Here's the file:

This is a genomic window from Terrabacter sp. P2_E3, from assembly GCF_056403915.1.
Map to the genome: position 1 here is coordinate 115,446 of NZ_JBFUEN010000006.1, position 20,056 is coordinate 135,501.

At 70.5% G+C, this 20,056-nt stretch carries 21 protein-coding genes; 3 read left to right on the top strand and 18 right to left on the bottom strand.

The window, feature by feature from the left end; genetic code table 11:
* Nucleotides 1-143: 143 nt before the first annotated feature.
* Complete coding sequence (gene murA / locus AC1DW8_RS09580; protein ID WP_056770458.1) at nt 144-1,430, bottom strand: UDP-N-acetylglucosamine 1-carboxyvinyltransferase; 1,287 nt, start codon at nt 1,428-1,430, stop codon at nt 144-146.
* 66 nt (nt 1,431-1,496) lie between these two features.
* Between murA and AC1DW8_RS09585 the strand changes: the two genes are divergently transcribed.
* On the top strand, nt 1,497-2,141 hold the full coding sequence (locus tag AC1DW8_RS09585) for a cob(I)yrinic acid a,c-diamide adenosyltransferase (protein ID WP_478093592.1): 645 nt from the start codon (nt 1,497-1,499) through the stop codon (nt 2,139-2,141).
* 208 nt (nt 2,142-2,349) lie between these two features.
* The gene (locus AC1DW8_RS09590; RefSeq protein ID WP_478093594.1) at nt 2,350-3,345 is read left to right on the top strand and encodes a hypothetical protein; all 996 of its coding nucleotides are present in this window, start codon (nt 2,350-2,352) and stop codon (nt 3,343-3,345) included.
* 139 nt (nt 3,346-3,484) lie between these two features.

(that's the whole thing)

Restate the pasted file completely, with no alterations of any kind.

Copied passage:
This is a genomic window from Terrabacter sp. P2_E3, from assembly GCF_056403915.1.
Map to the genome: position 1 here is coordinate 115,446 of NZ_JBFUEN010000006.1, position 20,056 is coordinate 135,501.

At 70.5% G+C, this 20,056-nt stretch carries 21 protein-coding genes; 3 read left to right on the top strand and 18 right to left on the bottom strand.

The window, feature by feature from the left end; genetic code table 11:
* Nucleotides 1-143: 143 nt before the first annotated feature.
* Complete coding sequence (gene murA / locus AC1DW8_RS09580; protein ID WP_056770458.1) at nt 144-1,430, bottom strand: UDP-N-acetylglucosamine 1-carboxyvinyltransferase; 1,287 nt, start codon at nt 1,428-1,430, stop codon at nt 144-146.
* 66 nt (nt 1,431-1,496) lie between these two features.
* Between murA and AC1DW8_RS09585 the strand changes: the two genes are divergently transcribed.
* On the top strand, nt 1,497-2,141 hold the full coding sequence (locus tag AC1DW8_RS09585) for a cob(I)yrinic acid a,c-diamide adenosyltransferase (protein ID WP_478093592.1): 645 nt from the start codon (nt 1,497-1,499) through the stop codon (nt 2,139-2,141).
* 208 nt (nt 2,142-2,349) lie between these two features.
* The gene (locus AC1DW8_RS09590; RefSeq protein ID WP_478093594.1) at nt 2,350-3,345 is read left to right on the top strand and encodes a hypothetical protein; all 996 of its coding nucleotides are present in this window, start codon (nt 2,350-2,352) and stop codon (nt 3,343-3,345) included.
* 139 nt (nt 3,346-3,484) lie between these two features.